I would think the big names like Mitsubishi, Daikin, etc. would support BACNET, which could be translated to MQTT with something like this...

I once used something like this to integrate an older JCI system using N2 into a BACNet system and it seemed fairly straightforward.

Not practical for a residential application, but maybe useful in light commercial spaces.

Some mini-split systems have accessories that allow for a connection to a standard thermostat. My Fujitsu mini-splits do, that’s what I have connected to the Pearl thermostats I mentioned above.


In response to @dylan.c and @marktheknife: I am unaware of any way to connect a smart thermostat to our Daikin mini-splits. It might exist, but not to my knowledge. I use a driver that appears to be from @bendews to control those units using Hubitat, but I don't see that individual's name pop up as I type it here. @eriktack has also created one that I intend to try this weekend.

For our Mitsubishi mini-split in another property, I've been experimenting with a driver from @sburke781 . It shows great promise, but Simon is still trying to figure some things out with upper and lower temp limits and the way these are set and interpreted between the local device and Mitsubishi's Kumo Cloud service. Manufacturers don't make that easy, and the C to F conversion necessities don't help. Simon is working on local control for those units, and when that's set I hope to use it. At some point that will be sorted out and work well, I feel sure. I've no idea as to whether I can connect an external Tstat to that unit.

Frankly, I don't see a big need for an external Tstat on these units, as I think about it. Temp monitoring is done by the unit itself and can be replaced or augmented by external sensors read by Hubitat. Control functions are also built into these units and just need "instruction" from a "brain", e.g., Hubitat. So, I don't really see the need for the external Tstat for Hubitat owners that have mini-splits.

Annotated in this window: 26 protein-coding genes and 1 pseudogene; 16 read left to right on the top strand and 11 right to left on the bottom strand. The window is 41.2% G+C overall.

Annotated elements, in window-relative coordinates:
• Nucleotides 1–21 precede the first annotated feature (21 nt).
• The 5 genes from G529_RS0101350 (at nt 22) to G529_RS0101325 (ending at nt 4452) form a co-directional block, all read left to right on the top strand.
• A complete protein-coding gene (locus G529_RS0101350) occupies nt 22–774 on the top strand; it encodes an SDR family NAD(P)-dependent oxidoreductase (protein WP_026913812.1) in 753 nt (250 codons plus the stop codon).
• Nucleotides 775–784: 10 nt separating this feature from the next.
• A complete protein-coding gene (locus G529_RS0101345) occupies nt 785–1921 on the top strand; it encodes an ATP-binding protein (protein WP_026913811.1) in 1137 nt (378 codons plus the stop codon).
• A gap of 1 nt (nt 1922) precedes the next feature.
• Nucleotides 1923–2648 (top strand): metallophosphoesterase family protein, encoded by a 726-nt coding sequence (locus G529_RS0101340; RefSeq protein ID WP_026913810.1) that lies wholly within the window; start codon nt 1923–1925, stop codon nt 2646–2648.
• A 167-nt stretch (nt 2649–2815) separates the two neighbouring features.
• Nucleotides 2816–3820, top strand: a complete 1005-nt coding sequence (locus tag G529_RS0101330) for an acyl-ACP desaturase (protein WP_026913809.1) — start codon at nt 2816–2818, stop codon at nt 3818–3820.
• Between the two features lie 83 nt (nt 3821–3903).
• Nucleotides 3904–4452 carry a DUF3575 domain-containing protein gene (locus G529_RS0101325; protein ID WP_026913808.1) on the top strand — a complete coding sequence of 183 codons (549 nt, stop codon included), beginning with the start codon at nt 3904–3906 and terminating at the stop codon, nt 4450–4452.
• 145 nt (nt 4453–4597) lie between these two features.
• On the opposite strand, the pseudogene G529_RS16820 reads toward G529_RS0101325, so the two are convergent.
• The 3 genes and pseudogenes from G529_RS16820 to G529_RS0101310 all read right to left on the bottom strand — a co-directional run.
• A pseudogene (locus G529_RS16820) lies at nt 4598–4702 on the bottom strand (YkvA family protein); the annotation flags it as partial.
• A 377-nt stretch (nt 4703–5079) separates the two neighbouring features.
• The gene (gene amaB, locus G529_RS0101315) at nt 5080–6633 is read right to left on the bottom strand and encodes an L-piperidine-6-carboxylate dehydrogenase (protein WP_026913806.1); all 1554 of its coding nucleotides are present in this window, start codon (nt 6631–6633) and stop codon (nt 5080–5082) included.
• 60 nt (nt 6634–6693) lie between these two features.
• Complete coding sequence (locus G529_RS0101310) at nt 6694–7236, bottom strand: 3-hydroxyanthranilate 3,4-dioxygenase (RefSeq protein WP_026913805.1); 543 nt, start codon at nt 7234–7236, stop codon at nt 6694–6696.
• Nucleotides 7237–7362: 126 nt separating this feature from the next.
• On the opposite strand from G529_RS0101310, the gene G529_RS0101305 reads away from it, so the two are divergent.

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A third-party thermostat was certainly a foreign concept for me, even growing up in the 80's we had a ducted system that detected the temperature of the air coming back through the return upstairs and kept heating / cooling until it maintained the set point. The same was true for the split-system we had as well, you set the temperature and get on with enjoying the cooler temperature than outside.

I can kind of get the idea of separating these into components that heat or cool and then components that focus on the smarts (the thermostat). Whatever works.... For those using the Mitz systems like me, I feel like it is more about control and rules that augment the smarts already built-in.

One day I'll drag myself away from my distractions and finish the local control :wink:



Most mini-split manufacturers, including Daikin, make interface modules to connect a mini-split to a conventional thermostat.

Here's the interface module for Daikin mini-splits

As @marktheknife indicated, many other manufacturers (Fujitsu, Mitsubishi etc) make similar interfaces for their mini-splits. And permit the control of a mini-split using a zigbee, z-wave, or WiFi thermostat.

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Ben Dews wrote the user-contributed Somfy myLink driver (and others) for SmartThings, ported to Hubitat by community members here. He has never, to my knowledge, been on this forum or used the Hubitat platform.

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In addition to what @672southmain wrote, the driver i "created" is actually the bendews smartthings driver ported to hubitat by @johnwick. My contribution consisted of adding some energy measurements and putting the code in an easier-to-find GitHub repo. So the driver you use is likely a precursor or very similar to the one in my github repo.

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Good to know, @eriktack and @672southmain . Thanks.

That driver is "OK", but I do wish an alternative, written more for those who use Fahrenheit, was available. Temp adjustments can be a bit clunky, as well as fan changes. But it's far better than I could do (which is nothing) so kudos to the original developer.